Here are 5 tips for fostering a culture of data security.

1.            Procedural Audits

Clear, practical and well thought out security policies, procedures and protocols form an essential baseline for users to know what is expected of them in relation to information security. However, periodic reviews and audits of an information security management system, such as ISO 27001, are essential for keeping sound information security at the forefront of user’s minds, and to verify that staff are actually doing what is being asked of them.

2.            Granular Training

Random or high-level training is less productive than frequent, granular training. Exercises should be designed to address specific behaviours and practices, there is no substitute to using real life examples to address real life issues. Senior management, including board members and supervisors should attend training events to demonstrate the importance of responsible security behaviours. This helps achieve buy in amongst all staff and ensures that there is no chink left in your armour.

3.            Cost-Benefit Analyses

Robust information security programs leverage a combination of human and technological elements. In addition to the cost of technology, organisations must be willing to pay for improvements in the human-based element. Fully implementing information security will require a culture change in most organisations, something that can be immensely challenging and require a willingness to embrace new attitudes, yet, if successful achieved the benefits can be substantial.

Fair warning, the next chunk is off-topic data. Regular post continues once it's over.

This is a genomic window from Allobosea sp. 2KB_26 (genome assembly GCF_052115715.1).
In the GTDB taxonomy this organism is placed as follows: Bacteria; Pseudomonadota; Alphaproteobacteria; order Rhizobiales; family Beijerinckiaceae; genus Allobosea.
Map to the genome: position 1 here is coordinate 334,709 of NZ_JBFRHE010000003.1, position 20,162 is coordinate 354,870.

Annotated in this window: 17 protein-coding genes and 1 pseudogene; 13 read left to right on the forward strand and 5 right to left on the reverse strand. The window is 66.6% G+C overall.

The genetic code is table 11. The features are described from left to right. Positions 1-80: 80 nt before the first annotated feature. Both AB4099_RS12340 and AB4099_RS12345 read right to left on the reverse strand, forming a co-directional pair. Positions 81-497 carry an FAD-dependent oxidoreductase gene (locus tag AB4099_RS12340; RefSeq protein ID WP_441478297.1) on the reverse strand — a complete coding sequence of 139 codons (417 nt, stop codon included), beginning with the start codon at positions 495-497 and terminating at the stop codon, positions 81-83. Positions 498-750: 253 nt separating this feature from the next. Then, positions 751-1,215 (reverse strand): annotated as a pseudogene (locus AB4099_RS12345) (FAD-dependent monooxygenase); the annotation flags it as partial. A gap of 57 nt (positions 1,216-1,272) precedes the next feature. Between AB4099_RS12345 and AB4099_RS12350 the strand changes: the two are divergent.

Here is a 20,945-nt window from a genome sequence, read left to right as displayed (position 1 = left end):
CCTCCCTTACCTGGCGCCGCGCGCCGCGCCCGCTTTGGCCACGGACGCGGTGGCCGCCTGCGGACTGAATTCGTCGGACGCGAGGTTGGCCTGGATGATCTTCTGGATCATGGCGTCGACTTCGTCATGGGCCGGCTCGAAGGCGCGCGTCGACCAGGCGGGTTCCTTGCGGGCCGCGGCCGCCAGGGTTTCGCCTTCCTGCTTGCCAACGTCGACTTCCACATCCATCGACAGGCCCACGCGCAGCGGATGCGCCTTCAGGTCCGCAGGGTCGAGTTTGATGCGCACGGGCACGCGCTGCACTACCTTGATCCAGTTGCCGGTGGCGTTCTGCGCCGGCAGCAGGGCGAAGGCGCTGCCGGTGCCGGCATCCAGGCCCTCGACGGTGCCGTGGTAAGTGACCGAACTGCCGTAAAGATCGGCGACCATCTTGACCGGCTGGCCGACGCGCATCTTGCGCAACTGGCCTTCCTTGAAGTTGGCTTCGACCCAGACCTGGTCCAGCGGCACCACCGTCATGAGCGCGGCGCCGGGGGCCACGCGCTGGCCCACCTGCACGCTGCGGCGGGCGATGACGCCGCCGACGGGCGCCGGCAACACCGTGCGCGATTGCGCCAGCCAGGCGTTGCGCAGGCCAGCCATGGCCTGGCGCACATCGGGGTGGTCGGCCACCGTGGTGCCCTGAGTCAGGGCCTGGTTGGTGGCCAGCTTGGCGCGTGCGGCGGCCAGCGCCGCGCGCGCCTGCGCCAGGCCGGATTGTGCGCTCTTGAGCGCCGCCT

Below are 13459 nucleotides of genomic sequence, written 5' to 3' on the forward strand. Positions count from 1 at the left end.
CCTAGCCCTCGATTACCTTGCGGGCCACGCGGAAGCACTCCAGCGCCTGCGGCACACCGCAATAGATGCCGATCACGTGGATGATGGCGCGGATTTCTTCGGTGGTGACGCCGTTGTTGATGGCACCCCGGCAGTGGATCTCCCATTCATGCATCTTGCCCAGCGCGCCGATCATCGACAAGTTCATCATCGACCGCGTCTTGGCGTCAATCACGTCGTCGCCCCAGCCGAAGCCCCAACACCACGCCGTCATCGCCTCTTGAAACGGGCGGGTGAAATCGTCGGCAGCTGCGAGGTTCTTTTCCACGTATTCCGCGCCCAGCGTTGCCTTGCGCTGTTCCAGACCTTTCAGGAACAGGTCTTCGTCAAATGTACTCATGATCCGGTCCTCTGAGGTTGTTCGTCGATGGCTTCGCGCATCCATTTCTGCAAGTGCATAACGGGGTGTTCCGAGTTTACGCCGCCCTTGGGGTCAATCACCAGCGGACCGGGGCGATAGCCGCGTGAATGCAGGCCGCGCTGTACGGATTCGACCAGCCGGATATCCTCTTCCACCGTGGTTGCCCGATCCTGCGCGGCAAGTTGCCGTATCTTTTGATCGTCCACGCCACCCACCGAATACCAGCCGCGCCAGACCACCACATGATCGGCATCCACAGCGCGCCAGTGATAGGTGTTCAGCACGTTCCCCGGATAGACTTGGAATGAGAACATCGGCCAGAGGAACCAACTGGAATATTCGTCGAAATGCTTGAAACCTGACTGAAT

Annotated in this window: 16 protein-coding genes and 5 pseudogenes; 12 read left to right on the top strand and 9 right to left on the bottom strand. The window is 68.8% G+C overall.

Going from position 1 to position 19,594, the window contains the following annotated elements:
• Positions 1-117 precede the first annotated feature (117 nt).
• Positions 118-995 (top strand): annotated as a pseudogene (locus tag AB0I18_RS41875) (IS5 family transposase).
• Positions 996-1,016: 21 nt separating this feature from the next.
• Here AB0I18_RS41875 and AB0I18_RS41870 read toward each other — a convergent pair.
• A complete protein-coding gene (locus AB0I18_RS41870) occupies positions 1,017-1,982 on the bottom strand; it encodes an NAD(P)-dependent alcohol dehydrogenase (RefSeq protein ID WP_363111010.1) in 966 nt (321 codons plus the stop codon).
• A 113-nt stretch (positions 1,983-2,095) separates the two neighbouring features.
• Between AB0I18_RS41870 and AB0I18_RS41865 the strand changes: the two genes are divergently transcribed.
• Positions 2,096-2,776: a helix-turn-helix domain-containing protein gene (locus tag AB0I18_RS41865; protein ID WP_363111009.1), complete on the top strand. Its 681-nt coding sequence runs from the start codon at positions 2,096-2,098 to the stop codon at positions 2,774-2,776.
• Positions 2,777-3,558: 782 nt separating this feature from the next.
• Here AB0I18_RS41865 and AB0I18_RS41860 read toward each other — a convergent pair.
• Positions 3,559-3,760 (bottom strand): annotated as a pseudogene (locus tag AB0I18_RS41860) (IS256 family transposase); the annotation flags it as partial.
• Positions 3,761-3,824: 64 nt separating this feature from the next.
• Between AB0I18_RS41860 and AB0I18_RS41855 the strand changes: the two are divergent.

4.            Know your people

Most information security breaches involve some element of social engineering at their heart. Criminals are prepared to invest time and energy if the rewards are big enough getting to know key staff and targeting who they feel would be the weakest link. Make staff aware of the need to treat all information securely. Regular briefings about present security risks can make us question, “Who is this person cold calling our business and asking who our head of IT security is?” In a similar manner, senior managers should become aware of their own people, helping them to nurture an awareness of user-specific access rights, internal contacts capable of delivering access to sensitive information. As Sun Tzu wrote, “If you know the enemy and know yourself, you need not fear the result of a hundred battles.”

5.            Independent Audit

An independently assessed security information standard, like ISO 27001, helps to bring all your information security activates into focus. An audit, once or twice a year will help you rationalise what you are doing, why you are doing it and what you have achieved. The auditor is your friend, think of them as your conscience. They will probe you for weakness, test your systems and then report back their findings. It also gives your group something to aim for and a road map towards constant improvement and we have found that it is a key part of fostering the information security culture.

Since information security threats are constantly evolving, our management response to human security vulnerabilities must also constantly adapt. The human resistance to change, reluctance to closer individual scrutiny and human curiosity are inherent challenges to rolling out information security improvements.

Back to the question about the USB key, Poneman Institute found that 38.5% of all business surveyed in their 2011 survey suffered a data breach because of a USB key introducing malicious code onto their network. 3200 years later and we are still repeating the mistake of the Trojans in Troy.

The human element and its corresponding failings must be overcome if we are to achieve real information security and prevent breaches of our organisations’ defences.